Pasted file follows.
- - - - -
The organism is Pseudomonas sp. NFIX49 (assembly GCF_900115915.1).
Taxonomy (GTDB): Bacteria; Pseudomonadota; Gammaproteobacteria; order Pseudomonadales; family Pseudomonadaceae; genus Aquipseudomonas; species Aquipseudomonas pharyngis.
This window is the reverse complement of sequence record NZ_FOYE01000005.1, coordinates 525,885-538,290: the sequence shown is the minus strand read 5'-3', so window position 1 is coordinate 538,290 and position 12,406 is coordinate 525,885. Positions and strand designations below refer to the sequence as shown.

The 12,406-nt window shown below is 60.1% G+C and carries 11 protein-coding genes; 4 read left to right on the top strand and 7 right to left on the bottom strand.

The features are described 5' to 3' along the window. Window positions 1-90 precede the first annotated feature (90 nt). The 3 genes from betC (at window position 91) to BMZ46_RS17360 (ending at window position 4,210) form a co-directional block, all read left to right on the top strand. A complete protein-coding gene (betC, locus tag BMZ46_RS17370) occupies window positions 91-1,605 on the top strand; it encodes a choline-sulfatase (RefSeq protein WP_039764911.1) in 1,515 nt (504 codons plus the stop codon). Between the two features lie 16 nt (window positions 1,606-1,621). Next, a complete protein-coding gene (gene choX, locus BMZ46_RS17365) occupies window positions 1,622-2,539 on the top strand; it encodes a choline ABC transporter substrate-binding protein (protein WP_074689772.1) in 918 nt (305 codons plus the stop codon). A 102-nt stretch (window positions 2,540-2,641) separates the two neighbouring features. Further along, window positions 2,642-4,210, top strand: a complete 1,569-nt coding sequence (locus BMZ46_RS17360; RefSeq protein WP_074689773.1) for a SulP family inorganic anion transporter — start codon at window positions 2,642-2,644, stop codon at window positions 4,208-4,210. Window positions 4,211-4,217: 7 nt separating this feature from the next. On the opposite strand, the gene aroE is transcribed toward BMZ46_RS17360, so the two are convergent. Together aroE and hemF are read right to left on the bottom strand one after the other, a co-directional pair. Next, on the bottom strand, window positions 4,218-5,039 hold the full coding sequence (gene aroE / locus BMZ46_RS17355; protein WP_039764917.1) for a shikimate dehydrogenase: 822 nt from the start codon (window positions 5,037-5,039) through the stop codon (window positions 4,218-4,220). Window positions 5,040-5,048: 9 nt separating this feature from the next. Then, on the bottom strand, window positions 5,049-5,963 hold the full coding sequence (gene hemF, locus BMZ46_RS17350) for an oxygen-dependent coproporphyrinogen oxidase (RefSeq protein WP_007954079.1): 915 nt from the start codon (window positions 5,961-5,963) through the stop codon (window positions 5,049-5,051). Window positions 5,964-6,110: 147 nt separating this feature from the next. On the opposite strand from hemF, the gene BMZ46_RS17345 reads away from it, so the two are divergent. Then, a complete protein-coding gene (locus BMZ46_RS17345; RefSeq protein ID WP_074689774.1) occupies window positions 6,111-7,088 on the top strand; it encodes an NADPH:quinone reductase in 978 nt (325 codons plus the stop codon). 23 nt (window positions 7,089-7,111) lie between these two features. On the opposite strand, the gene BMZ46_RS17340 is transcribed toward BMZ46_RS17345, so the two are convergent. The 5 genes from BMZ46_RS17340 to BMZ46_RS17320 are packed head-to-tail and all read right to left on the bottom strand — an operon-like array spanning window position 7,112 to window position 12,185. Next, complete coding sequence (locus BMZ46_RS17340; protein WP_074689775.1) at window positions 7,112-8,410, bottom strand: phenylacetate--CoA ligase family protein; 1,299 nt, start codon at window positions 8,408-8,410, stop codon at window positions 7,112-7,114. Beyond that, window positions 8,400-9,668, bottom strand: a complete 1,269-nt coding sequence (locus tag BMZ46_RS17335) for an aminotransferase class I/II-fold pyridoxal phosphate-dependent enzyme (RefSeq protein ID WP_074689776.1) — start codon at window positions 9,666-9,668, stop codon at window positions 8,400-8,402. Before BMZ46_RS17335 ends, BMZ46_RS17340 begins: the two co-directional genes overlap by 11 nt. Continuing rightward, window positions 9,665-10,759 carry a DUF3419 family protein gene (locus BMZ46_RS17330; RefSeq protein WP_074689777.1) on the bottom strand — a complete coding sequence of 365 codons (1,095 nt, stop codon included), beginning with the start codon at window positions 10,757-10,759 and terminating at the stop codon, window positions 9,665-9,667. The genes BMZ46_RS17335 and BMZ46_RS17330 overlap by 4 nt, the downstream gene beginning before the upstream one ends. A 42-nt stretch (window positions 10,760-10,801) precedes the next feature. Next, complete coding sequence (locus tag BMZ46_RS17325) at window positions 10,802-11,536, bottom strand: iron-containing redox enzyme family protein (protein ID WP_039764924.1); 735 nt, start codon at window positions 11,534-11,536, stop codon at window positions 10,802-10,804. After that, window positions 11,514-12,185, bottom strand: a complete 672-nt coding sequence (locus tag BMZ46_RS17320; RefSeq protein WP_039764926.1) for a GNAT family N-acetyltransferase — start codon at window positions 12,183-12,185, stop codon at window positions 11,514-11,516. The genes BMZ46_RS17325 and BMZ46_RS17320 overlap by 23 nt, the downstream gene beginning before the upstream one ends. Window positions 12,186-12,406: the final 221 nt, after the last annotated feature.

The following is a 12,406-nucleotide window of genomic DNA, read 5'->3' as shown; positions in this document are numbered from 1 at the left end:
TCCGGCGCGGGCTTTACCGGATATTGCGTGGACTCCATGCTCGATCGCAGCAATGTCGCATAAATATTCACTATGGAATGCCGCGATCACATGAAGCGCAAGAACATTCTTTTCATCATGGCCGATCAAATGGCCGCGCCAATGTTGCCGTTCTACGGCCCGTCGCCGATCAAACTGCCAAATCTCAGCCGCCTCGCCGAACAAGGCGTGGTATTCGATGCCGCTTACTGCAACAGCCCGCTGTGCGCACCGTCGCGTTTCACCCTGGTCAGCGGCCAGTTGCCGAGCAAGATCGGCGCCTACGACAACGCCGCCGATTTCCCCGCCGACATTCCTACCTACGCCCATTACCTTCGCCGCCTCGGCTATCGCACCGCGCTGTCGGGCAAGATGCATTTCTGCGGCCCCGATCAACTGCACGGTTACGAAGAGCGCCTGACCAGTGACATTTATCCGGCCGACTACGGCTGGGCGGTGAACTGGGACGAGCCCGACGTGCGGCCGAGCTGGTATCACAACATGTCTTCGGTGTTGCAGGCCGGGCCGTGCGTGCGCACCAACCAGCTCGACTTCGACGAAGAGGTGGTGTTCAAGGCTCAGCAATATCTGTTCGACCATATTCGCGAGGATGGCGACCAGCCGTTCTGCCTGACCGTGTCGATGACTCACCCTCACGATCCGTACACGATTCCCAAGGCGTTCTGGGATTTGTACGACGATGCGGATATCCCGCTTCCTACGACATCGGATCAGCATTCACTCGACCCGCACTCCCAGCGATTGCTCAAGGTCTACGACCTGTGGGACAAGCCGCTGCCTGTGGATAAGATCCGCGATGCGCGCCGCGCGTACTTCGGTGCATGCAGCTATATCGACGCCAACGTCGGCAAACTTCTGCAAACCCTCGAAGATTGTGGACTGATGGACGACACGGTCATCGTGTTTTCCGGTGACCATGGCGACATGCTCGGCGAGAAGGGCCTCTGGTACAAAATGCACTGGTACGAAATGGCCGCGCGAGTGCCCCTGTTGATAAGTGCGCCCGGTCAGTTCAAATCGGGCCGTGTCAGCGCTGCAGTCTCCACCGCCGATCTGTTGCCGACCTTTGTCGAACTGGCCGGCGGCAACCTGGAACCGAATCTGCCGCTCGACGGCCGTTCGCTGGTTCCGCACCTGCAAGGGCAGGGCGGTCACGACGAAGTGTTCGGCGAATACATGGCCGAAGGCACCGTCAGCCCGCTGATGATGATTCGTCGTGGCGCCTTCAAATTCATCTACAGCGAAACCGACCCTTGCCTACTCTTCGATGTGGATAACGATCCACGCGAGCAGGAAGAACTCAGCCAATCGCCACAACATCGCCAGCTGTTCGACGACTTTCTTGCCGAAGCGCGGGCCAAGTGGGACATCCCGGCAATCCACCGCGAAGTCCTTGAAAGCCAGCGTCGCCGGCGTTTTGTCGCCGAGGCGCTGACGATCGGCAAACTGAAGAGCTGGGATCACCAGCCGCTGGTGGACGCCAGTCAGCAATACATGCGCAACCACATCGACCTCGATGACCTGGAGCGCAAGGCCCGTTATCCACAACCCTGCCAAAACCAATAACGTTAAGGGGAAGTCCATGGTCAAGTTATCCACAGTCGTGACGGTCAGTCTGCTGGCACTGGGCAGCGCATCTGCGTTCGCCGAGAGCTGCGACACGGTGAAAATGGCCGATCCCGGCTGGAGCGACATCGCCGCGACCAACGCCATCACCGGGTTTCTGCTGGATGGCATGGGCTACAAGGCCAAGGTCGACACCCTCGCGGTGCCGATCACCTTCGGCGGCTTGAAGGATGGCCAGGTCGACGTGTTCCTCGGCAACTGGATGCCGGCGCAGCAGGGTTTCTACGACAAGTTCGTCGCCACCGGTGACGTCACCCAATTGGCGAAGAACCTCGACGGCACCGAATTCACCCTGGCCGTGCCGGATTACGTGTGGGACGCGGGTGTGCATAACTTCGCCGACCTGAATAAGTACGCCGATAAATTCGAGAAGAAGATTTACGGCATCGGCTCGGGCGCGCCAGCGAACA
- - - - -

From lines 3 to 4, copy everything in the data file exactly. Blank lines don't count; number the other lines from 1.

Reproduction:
This window is the reverse complement of sequence record NZ_FOYE01000005.1, coordinates 525,885-538,290: the sequence shown is the minus strand read 5'-3', so window position 1 is coordinate 538,290 and position 12,406 is coordinate 525,885. Positions and strand designations below refer to the sequence as shown.

The 12,406-nt window shown below is 60.1% G+C and carries 11 protein-coding genes; 4 read left to right on the top strand and 7 right to left on the bottom strand.